Bo Gado translates literally to “foreign lady.” Rumor has it, the village got its name from the long-gone days where it was close to some sort of water source (the locals claim the ocean, though given its location far inland a large lake or river seems more likely), and the locals rescued a foreign woman from drowning, caring for her until she could make outside contact. That was some time in the 1930s, though locals estimate their ancestors lived there as long as 150 years ago.
Located down a rutted dirt track a two hours drive from the city of Pago in south-central Burma, a rickety bamboo bridge connects Bo Gado with the outside world. The village only got electricity ten days before my visit-before then, they relied exclusively on solar power, which became a problem in the rainy season. As electricity is expensive, only a handful of houses have it, and it is unreliable at best. While people are generally happy to have electricity, many large trees, some older than the village itself, were cut down to make room for the wires, and people have already noticed the village has become hotter without the relief of their shade.
The primary industry is bean farming. The harvest is good when the weather is “normal”-hot during the dry season and wet during summer. This year, the harvest was good but the prices were low. Many workers have come from Upper Burma to till the fields. Although they are considered better laborers than locals, there have been no conflicts between the two yet.
The community has to collect rainwater for drinking, cooking, and bathing. There are 4-5 small reservoirs that supply approximately 2,000 people. During this particularly dry El Nino summer, they are almost all dried up. When that happens, they must rely on wells in the reservoirs.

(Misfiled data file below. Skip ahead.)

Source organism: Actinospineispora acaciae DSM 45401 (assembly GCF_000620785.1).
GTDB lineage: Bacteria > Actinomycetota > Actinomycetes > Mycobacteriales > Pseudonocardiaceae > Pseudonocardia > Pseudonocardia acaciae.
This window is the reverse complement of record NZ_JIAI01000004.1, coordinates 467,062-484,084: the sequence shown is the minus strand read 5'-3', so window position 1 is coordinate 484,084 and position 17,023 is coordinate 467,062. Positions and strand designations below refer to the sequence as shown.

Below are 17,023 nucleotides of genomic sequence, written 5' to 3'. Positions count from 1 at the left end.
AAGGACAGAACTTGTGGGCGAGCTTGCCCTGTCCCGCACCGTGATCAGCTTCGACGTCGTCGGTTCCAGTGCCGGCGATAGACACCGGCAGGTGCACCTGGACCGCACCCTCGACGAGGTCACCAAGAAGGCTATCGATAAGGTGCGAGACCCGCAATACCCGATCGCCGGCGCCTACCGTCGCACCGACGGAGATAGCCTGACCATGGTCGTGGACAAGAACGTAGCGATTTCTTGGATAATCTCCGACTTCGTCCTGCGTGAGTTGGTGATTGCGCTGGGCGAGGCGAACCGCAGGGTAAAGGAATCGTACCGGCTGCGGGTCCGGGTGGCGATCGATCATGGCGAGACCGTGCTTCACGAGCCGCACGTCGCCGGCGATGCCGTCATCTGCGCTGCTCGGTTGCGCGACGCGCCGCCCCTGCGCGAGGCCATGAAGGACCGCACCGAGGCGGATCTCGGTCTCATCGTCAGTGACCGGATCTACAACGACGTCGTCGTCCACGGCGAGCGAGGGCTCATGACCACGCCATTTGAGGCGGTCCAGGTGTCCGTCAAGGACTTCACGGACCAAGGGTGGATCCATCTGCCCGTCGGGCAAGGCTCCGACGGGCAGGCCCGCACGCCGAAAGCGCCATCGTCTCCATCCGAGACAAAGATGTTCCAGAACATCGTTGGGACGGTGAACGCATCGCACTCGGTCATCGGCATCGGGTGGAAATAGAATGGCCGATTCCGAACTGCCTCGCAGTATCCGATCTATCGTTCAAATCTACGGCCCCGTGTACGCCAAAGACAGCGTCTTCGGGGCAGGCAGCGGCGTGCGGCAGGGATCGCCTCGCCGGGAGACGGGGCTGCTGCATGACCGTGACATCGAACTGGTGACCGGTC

The drinking water is murky, with bits of rubbish floating here and there. The muddy banks of the reservoir are covered in animal tracks. Once or twice a day, the women collect water in old gasoline containers, yolked around their necks with bamboo poles. They leave the water in clay pots for 1-2 days, then it is ok to drink.
Without regular access to outside goods, the villagers must be innovative with what they have around them. Cutting open a large, green legume that falls regularly from the trees lining the streets reveals a cotton-like substance that makes a great stuffing for pillows.
Everywhere I go, people eagerly show me fruits and vegetables, growing on trees and in gardens. The only products they see from America, in their shops and on TV, are processed and packaged. They assume I have never seen fresh produce before.
The village houses a monastery with living quarters, a small pagoda, and a Dhamma hall where talks on Buddhist scripture are given now only on special occasions. The monastery used to house over 100 monks and novices, but is now home to only 7 permanent residents.